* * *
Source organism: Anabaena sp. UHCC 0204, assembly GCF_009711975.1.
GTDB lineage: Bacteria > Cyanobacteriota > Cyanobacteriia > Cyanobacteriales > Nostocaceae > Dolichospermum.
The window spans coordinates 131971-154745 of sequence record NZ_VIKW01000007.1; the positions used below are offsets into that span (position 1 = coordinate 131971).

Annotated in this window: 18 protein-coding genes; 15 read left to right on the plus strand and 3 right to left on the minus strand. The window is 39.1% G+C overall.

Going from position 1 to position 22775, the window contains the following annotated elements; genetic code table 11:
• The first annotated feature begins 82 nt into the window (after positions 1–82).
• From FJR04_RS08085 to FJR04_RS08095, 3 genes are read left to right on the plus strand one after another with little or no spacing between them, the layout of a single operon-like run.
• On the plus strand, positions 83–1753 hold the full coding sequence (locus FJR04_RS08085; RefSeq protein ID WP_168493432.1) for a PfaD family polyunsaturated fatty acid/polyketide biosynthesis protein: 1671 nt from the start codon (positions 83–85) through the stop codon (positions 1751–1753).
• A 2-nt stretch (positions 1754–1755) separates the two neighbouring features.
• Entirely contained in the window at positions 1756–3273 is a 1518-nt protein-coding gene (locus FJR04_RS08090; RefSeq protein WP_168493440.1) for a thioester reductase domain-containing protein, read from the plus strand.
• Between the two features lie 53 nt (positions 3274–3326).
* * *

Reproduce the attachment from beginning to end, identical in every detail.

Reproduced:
Source organism: Anabaena sp. UHCC 0204, assembly GCF_009711975.1.
GTDB lineage: Bacteria > Cyanobacteriota > Cyanobacteriia > Cyanobacteriales > Nostocaceae > Dolichospermum.
The window spans coordinates 131971-154745 of sequence record NZ_VIKW01000007.1; the positions used below are offsets into that span (position 1 = coordinate 131971).

Annotated in this window: 18 protein-coding genes; 15 read left to right on the plus strand and 3 right to left on the minus strand. The window is 39.1% G+C overall.

Going from position 1 to position 22775, the window contains the following annotated elements; genetic code table 11:
• The first annotated feature begins 82 nt into the window (after positions 1–82).
• From FJR04_RS08085 to FJR04_RS08095, 3 genes are read left to right on the plus strand one after another with little or no spacing between them, the layout of a single operon-like run.
• On the plus strand, positions 83–1753 hold the full coding sequence (locus FJR04_RS08085; RefSeq protein ID WP_168493432.1) for a PfaD family polyunsaturated fatty acid/polyketide biosynthesis protein: 1671 nt from the start codon (positions 83–85) through the stop codon (positions 1751–1753).
• A 2-nt stretch (positions 1754–1755) separates the two neighbouring features.
• Entirely contained in the window at positions 1756–3273 is a 1518-nt protein-coding gene (locus FJR04_RS08090; RefSeq protein WP_168493440.1) for a thioester reductase domain-containing protein, read from the plus strand.
• Between the two features lie 53 nt (positions 3274–3326).